Higher Education Guide: Appendix A - Endnotes

Jennifer Pokempner,

Introduction

1) See Mark E. Courtney et al., Chapin Hall U. Chi., Midwest Evaluation of the Adult Functioning of Former Foster Youth: Outcomes at age 23 and 24, at 22 (2010).

2) See id.; Peter J. Pecora et al., Casey Fam. Programs, Assessing the Effects of Foster Care: Early Results from the Casey National Alumni Study 28 (2003).

3) For 2018 data, see U.S. Bureau Lab. Stats., Nat. Ctr. Educ. Stats., College Enrollment and Work Activity of Recent High School and College Graduates Summary, (Apr. 25, 2019), https://www.bls.gov/news.release/hsgec.nr0.htm, and for 1993-2016 data, see U.S. Bureau of Labor Statistics, 69.7 percent of 2016 high school graduates enrolled in college in October 2016 (May 22, 2017), https://www.bls.gov/opub/ted/2017/69-point-7-percent-of-2016-high-schoo…;

4) See Camille L. Ryan & Kurt Bauman, U.S. Census Bureau, Educational Attainment in the United States: 2015, at 2 (Mar. 29, 2016),  https://www.census.gov/content/dam/Census/library/publications/2016/dem…;

5)  Examples of helpful, more general guides or resources include: Step Up to College (a Philadelphia-focused guide with helpful information for all students and information on Philadelphia Futures, a program dedicated to providing services for low-income, first-generation Philadelphia students);  I Want to Go To College: Now What? (the U.S. Department of Education’s 2018 college guide); College Board, Create Your Road Map Tool (a tool to help with college planning);  College Navigator (the U.S. Department of Education’s college-planning tool); Unigo Scholarship Resources (a website connecting students to scholarships).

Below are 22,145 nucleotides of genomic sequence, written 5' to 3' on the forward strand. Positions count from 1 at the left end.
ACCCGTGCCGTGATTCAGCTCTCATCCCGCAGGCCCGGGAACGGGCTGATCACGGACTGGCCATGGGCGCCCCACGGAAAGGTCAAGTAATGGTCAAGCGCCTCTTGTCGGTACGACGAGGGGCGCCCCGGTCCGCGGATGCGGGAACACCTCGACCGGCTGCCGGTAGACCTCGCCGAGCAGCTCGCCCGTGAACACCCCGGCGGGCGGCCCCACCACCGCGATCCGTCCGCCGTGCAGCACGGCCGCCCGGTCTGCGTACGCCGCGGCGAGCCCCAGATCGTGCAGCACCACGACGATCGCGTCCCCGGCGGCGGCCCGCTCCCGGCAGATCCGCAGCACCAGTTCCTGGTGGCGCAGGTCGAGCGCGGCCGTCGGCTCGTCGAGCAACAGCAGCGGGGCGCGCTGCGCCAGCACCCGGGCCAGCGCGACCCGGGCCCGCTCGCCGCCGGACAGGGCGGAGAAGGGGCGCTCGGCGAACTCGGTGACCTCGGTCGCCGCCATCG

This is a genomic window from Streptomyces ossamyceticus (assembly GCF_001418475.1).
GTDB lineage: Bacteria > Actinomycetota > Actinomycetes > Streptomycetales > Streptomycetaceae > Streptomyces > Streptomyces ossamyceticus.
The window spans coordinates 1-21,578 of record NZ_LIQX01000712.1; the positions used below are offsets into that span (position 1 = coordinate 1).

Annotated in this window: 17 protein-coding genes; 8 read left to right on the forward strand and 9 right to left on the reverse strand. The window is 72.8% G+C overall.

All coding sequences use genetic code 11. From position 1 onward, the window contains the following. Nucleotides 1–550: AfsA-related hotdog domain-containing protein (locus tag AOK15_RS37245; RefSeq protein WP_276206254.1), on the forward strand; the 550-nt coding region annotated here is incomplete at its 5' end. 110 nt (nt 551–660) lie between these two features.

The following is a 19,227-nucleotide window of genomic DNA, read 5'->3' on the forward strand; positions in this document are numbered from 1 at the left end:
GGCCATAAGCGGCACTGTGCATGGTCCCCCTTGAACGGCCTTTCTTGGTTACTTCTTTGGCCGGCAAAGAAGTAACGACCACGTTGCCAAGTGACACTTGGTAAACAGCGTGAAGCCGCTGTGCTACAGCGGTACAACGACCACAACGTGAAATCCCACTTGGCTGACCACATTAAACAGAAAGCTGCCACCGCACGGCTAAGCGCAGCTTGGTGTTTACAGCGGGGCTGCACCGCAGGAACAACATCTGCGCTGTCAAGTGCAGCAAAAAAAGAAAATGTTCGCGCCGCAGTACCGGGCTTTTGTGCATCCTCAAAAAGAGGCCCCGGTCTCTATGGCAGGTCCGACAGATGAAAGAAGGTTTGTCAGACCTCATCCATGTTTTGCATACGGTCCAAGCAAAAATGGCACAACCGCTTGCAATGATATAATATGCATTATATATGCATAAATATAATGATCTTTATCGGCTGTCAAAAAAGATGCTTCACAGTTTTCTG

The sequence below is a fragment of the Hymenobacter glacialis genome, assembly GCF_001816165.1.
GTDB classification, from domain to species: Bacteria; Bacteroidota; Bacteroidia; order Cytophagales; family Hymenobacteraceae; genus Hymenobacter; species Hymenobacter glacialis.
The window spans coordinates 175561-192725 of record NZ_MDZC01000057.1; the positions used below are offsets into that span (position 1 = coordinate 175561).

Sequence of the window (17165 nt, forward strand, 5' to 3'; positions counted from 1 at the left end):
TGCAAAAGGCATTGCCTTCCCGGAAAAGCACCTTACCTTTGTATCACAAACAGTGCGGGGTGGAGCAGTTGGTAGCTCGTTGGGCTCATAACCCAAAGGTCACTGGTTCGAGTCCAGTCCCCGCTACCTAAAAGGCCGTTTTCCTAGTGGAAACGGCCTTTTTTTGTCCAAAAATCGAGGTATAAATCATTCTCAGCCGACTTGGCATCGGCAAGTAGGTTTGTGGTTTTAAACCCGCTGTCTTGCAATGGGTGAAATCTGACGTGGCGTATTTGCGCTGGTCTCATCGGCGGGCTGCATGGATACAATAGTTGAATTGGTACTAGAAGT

6) A great place to start to get help with advocacy for a youth who is in middle or high school are the Foster Care Points of Contact through the school system and education liaisons at the children welfare agency.  You can find more information about these contact people here: https://directory.center-school.org/fostercare. 

Chapter 1

1) The Family First Prevention and Services Act, which was enacted in 2018, renamed Independent Living Services to “Transition to Adulthood Services.” This change in language was meant to reflect the growing consensus that the goal is to help youth develop the skills they need to thrive as adults.  Most adults continue to be interdependent on others rather than independent.  We agree with this change in the wording but understand that “Independent Living” and “IL services” are still terms that are often used.

2) See 42 U.S.C.A. § 675(1)(D) (West 2018).  

3)  Federal law provides the following examples of transition to adulthood services: assistance in obtaining a high school diploma and post-secondary education, career exploration, vocational training, job placement and retention, training  and opportunities to practice daily living skills (such as financial literacy training and driving instruction),  substance prevention, and preventive health activities (including smoking avoidance, nutrition education, and pregnancy prevention. See 42 U.S.C.A. § 677(a)(1) (West 2018).   You can out more about transition to adulthood services in Pennsylvania by reviewing this Bulletin issued by the Office of Children, Youth, and Families about Independent Living Services.